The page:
The magic sand mystery on Science in School
James is an old man, but ever since kindergarten he has been crazy about building sand castles. Over the years, they got bigger and bigger, more detailed and more elaborate: he would make fairy-tale figures, animals and buildings. James became a champion sand-castle builder but one day he entered a competition that was a little different. He went to the beach and was assigned a small patch of sand. He took a bucket of water and poured it over the sand, but something really strange happened: the sand would simply not get wet. How can you build a sand castle when the sand won’t get wet? You can read the full story of James and explain chemistry using an everyday toy to introduce mystery into the classroom on the last issue of Science in School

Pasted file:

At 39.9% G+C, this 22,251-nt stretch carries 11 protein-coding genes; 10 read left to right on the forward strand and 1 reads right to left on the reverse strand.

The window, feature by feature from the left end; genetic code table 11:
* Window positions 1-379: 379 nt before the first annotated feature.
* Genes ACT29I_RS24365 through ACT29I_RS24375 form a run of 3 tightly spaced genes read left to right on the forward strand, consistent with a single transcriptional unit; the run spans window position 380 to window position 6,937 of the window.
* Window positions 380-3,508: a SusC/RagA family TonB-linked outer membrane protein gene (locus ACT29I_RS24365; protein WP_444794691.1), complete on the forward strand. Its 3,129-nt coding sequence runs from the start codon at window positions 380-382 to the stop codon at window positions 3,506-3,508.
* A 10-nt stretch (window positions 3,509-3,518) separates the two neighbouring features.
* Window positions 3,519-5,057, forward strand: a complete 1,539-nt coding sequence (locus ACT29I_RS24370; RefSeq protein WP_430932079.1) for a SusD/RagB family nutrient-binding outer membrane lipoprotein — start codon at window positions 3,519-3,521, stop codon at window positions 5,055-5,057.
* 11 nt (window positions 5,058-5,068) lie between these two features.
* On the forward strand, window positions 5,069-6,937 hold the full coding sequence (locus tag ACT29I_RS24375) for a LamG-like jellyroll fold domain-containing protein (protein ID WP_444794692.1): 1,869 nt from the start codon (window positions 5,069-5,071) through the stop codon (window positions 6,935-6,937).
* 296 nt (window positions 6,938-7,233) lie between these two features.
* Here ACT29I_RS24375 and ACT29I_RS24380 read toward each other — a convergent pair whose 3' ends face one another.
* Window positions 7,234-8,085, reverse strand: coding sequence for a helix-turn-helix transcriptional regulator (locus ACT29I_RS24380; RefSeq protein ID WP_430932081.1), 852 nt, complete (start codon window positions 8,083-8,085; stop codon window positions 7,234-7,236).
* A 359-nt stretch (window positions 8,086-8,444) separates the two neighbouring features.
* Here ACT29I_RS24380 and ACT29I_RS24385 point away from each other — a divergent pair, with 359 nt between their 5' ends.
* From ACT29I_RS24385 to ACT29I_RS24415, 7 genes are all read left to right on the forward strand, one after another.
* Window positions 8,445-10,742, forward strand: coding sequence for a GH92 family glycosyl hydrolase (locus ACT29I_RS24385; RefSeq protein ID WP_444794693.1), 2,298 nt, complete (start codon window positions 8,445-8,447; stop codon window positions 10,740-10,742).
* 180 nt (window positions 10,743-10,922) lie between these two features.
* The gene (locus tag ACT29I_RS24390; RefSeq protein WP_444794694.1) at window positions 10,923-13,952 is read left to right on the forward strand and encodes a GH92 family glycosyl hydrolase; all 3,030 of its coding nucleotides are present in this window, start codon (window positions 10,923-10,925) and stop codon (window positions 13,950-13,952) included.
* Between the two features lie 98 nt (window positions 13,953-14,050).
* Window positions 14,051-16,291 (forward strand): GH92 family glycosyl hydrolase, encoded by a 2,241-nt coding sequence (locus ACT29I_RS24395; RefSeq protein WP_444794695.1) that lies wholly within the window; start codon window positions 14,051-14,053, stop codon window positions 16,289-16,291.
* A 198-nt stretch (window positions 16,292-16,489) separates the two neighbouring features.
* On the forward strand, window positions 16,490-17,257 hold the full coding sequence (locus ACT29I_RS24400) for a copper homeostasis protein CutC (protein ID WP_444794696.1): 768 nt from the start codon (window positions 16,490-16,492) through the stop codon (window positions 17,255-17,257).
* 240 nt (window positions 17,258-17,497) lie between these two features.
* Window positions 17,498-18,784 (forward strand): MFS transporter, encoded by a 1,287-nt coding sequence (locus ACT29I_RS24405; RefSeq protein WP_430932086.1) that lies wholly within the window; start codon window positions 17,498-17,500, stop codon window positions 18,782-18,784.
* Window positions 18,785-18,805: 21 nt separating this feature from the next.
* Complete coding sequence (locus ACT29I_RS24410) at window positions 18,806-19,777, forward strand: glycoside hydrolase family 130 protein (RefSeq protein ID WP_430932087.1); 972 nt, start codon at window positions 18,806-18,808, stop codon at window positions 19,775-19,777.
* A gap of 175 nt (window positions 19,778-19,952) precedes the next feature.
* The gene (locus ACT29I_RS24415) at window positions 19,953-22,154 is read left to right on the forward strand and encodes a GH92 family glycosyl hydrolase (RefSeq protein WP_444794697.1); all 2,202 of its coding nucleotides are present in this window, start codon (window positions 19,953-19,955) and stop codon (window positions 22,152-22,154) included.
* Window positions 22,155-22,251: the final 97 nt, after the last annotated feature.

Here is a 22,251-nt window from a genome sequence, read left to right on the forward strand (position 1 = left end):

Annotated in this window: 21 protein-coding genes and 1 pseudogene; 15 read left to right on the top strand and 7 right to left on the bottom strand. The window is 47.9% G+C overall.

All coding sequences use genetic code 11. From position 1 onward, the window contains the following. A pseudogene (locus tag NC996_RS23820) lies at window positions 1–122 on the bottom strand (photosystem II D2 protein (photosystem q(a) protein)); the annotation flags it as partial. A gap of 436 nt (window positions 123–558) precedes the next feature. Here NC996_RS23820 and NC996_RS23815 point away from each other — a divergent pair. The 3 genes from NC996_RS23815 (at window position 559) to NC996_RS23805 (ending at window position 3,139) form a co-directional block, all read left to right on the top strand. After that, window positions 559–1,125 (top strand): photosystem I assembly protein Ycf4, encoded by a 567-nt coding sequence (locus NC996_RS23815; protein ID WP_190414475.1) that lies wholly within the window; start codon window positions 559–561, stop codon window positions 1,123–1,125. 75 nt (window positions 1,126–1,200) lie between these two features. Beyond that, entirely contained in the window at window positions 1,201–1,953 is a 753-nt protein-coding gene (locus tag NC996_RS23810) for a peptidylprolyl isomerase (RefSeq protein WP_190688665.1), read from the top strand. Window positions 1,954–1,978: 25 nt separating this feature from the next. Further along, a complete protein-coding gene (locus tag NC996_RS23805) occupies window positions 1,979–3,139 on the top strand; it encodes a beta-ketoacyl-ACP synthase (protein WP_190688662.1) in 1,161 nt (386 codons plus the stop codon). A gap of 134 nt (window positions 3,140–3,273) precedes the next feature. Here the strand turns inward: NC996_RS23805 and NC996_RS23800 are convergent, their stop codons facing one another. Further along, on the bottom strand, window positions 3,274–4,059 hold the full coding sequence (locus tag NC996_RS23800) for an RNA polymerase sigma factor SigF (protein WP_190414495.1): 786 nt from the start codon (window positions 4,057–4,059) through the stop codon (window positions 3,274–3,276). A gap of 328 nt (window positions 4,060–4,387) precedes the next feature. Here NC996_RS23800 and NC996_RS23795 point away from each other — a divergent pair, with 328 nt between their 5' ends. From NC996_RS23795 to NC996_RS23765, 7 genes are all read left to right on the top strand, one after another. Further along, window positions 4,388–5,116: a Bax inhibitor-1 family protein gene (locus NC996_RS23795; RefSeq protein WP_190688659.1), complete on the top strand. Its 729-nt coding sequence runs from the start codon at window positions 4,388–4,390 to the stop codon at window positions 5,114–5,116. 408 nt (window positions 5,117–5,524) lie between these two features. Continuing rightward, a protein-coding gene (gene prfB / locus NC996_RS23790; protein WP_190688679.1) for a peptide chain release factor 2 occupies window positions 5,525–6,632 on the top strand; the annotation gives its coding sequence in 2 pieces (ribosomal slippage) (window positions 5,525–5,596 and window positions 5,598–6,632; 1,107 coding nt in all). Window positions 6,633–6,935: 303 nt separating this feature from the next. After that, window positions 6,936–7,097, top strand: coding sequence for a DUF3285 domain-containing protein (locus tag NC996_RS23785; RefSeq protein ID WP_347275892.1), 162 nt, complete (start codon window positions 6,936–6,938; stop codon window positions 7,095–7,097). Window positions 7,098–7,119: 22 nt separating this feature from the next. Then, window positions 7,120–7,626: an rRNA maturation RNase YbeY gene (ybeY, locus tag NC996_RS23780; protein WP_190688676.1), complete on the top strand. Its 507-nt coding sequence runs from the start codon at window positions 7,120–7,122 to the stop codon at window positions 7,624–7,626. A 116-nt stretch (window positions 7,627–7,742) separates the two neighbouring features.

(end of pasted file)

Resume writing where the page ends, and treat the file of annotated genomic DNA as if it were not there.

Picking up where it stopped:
Science in School is a quarterly magazine that aims to promote inspiring science teaching by encouraging communication between teachers, scientists, and everyone else involved in European science education. The journal addresses science teaching both across Europe and across disciplines: highlighting the best in teaching and cutting-edge research. It covers not only biology, physics and chemistry, but also earth sciences, engineering and medicine, focusing on interdisciplinary work. The contents include teaching materials and projects in science education, up-to-date information on cutting-edge science, interviews with inspiring scientists and teachers, reviews of books and other resources. Science in School is available free on this website; free print copies in English are distributed across Europe.